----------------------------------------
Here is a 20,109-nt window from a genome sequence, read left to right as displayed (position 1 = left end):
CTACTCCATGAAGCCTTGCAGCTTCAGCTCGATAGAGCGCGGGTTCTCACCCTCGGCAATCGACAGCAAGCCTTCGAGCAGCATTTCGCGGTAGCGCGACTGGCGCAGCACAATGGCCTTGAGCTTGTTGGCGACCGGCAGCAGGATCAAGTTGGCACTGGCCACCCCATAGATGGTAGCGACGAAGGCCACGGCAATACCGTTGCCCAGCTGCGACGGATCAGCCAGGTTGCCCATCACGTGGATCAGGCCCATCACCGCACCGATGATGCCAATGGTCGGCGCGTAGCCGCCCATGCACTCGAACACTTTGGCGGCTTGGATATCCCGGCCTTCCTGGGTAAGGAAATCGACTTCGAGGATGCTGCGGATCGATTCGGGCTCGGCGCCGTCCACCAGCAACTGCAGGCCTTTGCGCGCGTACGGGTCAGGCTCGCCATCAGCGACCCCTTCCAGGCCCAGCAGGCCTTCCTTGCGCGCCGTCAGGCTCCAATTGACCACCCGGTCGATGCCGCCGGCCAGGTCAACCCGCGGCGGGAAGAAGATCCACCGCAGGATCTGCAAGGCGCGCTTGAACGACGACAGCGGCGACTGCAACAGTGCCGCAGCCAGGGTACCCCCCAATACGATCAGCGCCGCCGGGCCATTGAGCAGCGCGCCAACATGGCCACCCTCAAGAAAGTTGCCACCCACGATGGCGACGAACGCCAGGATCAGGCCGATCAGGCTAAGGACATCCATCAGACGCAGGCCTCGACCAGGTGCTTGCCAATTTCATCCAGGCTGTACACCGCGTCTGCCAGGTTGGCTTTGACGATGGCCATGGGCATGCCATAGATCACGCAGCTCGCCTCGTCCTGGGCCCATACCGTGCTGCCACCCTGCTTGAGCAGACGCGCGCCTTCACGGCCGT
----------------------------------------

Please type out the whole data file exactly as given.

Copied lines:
Here is a 20,109-nt window from a genome sequence, read left to right as displayed (position 1 = left end):
CTACTCCATGAAGCCTTGCAGCTTCAGCTCGATAGAGCGCGGGTTCTCACCCTCGGCAATCGACAGCAAGCCTTCGAGCAGCATTTCGCGGTAGCGCGACTGGCGCAGCACAATGGCCTTGAGCTTGTTGGCGACCGGCAGCAGGATCAAGTTGGCACTGGCCACCCCATAGATGGTAGCGACGAAGGCCACGGCAATACCGTTGCCCAGCTGCGACGGATCAGCCAGGTTGCCCATCACGTGGATCAGGCCCATCACCGCACCGATGATGCCAATGGTCGGCGCGTAGCCGCCCATGCACTCGAACACTTTGGCGGCTTGGATATCCCGGCCTTCCTGGGTAAGGAAATCGACTTCGAGGATGCTGCGGATCGATTCGGGCTCGGCGCCGTCCACCAGCAACTGCAGGCCTTTGCGCGCGTACGGGTCAGGCTCGCCATCAGCGACCCCTTCCAGGCCCAGCAGGCCTTCCTTGCGCGCCGTCAGGCTCCAATTGACCACCCGGTCGATGCCGCCGGCCAGGTCAACCCGCGGCGGGAAGAAGATCCACCGCAGGATCTGCAAGGCGCGCTTGAACGACGACAGCGGCGACTGCAACAGTGCCGCAGCCAGGGTACCCCCCAATACGATCAGCGCCGCCGGGCCATTGAGCAGCGCGCCAACATGGCCACCCTCAAGAAAGTTGCCACCCACGATGGCGACGAACGCCAGGATCAGGCCGATCAGGCTAAGGACATCCATCAGACGCAGGCCTCGACCAGGTGCTTGCCAATTTCATCCAGGCTGTACACCGCGTCTGCCAGGTTGGCTTTGACGATGGCCATGGGCATGCCATAGATCACGCAGCTCGCCTCGTCCTGGGCCCATACCGTGCTGCCACCCTGCTTGAGCAGACGCGCGCCTTCACGGCCGT